Israeli scientist awarded 2012 World Food Prize for micro-irrigation

EDO_traitement_gamme

Israeli scientist Daniel Hillel was awarded the 2012 World Food Prize here Thursday evening for conceiving and implementing a radically new mode of bringing water to crops in arid and dry land regions, known as micro-irrigation.

Hillel’s pioneering scientific work in Israel revolutionized food production, first in the Middle East, and then in other regions around the world over the past five decades. His work laid the foundation for maximizing efficient water usage in agriculture, increasing crop yields, and minimizing environmental degradation.

Hillel proved that plants grown in continuously moist soil, achieved through micro-irrigation, produced higher yields than plants grown under the old flooding or sprinkler irrigation methods.

Using less water in agriculture per unit of land not only conserves a scarce resource in arid and semi-arid regions, but also results in significantly « more crop per drop, » with the successful cultivation of field crops and fruit trees – even in coarse sands and gravel.

By integrating complex scientific principles, designing practical applications, and achieving wide outreach to farmers, communities, researchers, and agricultural policymakers in more than 30 countries, Hillel has impacted the lives of millions.

Receiving the award, Hillel said his joy was « tempered by the realization that work is far from completed » and that enhancing agricultural productivity and protecting the environment is still a challenge.

The scientist who is also awarded for bridging the cultural and religious divide in the advancement of science and technology, vowed to keep on breaking sectarian barriers to promote international cooperation and inter-disciplinary exchanges.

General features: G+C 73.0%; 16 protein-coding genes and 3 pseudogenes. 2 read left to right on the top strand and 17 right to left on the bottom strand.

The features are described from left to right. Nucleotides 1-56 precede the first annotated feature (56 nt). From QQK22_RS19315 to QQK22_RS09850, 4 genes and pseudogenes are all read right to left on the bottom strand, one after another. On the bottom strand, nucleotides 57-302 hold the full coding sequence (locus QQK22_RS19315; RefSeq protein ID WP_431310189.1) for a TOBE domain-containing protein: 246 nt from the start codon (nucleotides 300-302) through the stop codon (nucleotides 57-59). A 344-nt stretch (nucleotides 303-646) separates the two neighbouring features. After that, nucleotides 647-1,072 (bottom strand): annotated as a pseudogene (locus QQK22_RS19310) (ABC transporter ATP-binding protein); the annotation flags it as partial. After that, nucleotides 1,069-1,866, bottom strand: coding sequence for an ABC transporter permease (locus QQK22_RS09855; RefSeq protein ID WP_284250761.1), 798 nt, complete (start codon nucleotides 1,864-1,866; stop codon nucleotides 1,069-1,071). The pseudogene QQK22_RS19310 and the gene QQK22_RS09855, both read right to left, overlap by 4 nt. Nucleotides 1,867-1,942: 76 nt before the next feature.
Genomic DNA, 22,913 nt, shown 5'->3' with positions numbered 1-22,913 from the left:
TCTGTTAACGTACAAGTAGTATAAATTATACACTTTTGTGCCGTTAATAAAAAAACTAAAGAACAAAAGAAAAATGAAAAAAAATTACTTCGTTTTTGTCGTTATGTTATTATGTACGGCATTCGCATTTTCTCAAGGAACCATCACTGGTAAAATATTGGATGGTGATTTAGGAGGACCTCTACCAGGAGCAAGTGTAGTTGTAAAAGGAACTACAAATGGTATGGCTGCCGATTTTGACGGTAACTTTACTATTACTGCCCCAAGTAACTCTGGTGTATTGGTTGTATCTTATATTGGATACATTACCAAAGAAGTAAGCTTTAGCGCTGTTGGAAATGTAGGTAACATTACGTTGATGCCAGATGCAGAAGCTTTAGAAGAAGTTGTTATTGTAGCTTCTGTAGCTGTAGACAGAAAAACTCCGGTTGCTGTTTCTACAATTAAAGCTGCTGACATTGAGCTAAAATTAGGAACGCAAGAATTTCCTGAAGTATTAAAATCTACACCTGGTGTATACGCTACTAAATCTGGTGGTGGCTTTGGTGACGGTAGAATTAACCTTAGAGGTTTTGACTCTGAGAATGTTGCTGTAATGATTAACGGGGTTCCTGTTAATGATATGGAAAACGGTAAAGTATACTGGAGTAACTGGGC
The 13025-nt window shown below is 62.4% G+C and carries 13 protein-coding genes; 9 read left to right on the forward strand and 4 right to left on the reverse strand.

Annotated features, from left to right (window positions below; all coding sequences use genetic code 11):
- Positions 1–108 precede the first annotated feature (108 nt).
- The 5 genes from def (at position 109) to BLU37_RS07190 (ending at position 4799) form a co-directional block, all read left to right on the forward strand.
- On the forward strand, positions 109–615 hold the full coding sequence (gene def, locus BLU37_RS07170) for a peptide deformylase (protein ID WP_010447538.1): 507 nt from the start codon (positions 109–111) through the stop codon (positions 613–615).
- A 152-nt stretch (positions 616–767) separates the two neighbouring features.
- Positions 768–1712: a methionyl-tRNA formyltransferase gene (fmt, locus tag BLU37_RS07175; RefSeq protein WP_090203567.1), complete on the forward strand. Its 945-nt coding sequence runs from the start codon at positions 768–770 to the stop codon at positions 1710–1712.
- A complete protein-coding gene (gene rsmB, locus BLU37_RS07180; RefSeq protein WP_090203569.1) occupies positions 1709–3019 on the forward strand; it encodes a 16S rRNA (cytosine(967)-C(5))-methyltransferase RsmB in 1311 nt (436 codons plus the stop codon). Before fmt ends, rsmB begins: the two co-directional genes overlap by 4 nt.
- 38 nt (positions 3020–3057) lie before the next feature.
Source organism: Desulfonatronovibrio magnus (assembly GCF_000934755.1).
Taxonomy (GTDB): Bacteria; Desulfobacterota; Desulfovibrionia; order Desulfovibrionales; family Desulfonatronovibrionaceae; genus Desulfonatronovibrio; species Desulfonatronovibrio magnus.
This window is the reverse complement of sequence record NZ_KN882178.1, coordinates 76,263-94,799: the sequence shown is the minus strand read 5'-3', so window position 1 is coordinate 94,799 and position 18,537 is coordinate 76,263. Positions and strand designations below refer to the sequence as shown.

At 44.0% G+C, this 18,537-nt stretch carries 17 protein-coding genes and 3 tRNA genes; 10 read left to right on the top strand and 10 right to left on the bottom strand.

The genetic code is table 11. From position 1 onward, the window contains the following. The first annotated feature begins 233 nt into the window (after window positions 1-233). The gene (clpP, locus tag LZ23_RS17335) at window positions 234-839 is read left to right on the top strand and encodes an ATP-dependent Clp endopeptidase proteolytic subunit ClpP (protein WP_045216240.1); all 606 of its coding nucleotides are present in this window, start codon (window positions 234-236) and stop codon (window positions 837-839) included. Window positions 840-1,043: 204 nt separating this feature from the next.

In his speech at the laureate award ceremony held here at the Iowa State capitol, UN Secretary-General Ban Ki-moon hailed Hillel as a « remarkable scientist » in fighting drought.

The UN chief referred to the right to food as the « fundamental human right », noting « Ending hunger is a wise thing, smart thing and necessary thing to do, something we must do. »

The World Food Prize was founded in 1986 by Dr. Norman E. Borlaug, recipient of the 1970 Nobel Peace Prize, whose pioneering work in producing higher yielding strains of wheat ushered in the Green Revolution, which transformed modern agriculture and prevented global famine.

Since then, the World Food Prize has honored outstanding individuals who have made vital contributions to improving the quality, quantity or availability of food throughout the world. Laureates have been recognized from Bangladesh, Brazil, China, Denmark, Ethiopia, Ghana, India, Mexico, Sierra Leone, Switzerland, Britain, the United Nations and the United States. (Xinhua-ANI)

 

 

 

You can leave a response, or trackback from your own site.

Leave a Reply